[Fulfills: SSH]

AAS 3500-001 Intro to Black Performance Studies

Ashon Crawley, W 3:30-6:00pm

"Don't be performative!" A word often said to mean fake, phony, inauthentic, untrue. In this course we will discuss the history of the concept of "performative". We will also discuss the role of performance to Black popular, intellectual and spiritual culture. We will engage fiction, poetry, music, theater, activism and how these practices are various attempts to practice blackness as a living, breathing existence. 

[Fulfills: Humanities]

AAS 3500-002 Monsters in Film and Literature: Monstrous Intimacies in the American Imagination

Janée Moses, TuTh 12:30-1:45pm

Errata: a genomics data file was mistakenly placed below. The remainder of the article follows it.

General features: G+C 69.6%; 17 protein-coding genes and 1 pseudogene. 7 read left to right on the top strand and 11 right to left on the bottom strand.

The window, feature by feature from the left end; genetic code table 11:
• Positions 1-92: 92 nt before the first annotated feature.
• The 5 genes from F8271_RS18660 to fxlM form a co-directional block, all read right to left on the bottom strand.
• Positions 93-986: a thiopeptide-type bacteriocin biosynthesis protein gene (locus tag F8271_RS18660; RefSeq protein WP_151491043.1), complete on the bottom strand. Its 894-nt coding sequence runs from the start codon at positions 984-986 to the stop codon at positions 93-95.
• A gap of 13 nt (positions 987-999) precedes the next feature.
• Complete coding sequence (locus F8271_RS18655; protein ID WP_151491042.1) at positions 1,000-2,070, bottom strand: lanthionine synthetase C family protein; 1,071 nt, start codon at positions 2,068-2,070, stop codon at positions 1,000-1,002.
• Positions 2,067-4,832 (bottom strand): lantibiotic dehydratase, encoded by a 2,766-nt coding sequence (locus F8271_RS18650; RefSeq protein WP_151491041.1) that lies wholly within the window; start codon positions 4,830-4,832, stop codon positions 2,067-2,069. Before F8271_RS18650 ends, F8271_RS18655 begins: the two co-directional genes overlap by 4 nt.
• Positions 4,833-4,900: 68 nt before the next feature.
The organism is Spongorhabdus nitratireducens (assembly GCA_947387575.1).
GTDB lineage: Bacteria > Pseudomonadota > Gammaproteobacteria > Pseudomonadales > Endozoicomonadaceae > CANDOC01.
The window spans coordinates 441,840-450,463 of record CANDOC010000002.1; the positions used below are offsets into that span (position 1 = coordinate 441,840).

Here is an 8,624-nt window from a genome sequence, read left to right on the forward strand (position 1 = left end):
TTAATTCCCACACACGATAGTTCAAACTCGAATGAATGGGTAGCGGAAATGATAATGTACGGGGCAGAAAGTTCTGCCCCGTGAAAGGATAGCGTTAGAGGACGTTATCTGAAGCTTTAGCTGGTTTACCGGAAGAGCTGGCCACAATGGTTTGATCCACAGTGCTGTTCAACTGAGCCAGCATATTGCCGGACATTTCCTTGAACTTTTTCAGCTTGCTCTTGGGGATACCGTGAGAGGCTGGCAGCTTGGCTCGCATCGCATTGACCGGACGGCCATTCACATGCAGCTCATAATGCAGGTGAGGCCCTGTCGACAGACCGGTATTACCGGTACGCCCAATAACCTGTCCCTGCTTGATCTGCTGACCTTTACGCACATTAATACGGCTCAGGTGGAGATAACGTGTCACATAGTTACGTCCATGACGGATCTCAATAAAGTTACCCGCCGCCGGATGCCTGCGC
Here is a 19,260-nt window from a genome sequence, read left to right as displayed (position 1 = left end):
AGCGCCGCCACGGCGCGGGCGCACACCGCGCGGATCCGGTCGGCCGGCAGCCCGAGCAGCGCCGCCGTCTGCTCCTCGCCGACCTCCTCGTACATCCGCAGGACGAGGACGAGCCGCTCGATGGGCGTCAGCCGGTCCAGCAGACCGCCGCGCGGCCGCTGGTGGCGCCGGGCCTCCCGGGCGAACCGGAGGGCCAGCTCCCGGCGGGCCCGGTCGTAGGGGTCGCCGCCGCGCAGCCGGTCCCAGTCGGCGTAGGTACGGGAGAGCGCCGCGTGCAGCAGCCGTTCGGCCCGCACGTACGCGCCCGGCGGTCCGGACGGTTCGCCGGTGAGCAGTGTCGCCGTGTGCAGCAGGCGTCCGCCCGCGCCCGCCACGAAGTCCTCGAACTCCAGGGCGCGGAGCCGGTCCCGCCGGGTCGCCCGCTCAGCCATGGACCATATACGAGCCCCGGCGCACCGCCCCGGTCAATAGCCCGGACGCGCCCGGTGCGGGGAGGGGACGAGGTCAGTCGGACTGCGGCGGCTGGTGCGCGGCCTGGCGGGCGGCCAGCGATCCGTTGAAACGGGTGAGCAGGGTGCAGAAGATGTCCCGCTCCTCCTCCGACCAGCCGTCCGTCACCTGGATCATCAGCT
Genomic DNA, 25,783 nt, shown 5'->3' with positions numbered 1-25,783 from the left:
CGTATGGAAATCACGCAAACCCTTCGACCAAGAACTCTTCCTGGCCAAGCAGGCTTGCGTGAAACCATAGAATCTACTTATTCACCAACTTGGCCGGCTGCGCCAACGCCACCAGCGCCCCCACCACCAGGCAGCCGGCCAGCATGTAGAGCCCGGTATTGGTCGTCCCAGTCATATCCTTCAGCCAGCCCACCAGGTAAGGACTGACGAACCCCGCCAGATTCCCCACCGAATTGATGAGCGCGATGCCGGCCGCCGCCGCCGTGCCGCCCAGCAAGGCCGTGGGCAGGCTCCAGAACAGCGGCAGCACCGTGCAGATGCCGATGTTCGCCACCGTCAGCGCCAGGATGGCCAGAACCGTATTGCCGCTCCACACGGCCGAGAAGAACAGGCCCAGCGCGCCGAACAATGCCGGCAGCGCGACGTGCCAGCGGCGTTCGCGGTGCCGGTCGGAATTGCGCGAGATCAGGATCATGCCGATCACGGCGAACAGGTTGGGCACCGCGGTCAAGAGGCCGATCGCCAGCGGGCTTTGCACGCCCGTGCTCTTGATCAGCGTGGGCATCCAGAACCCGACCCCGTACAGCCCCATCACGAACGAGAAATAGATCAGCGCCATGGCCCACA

How has mainstream, white audiences’ “fictitious” fear of angry black masses impacted the genres of horror film, fantasy, and science fiction? This seminar, which begins with D.W. Griffith’s Birth of a Nation, explores the making of racialized and gendered monsters in the aftermath of enslavement in the American cultural imagination through literature and film of the 19th and 20th centuries. Using the intervention of Christina Sharpe’s Monstrous Intimacies (2010) concerning the contemporary repetition of familiar and familial violence that shaped black and white life during colonial slavery, as well as critical race theory, we will explore difference and otherness on the basis of race, gender, sexuality, and power to consider the potential for the monster and the non-monster to be identified through formulations that resemble black and white subjects. The course ends with the critically acclaimed film, Get Out, and the push for further conversations about the ways in which monstrosity and otherness continue to be recognizably black. Throughout the semester, students will learn to place literature and film into their corresponding historical contexts and complicate concepts of racial and national identities with attention to America’s histories of monstrous intimacies.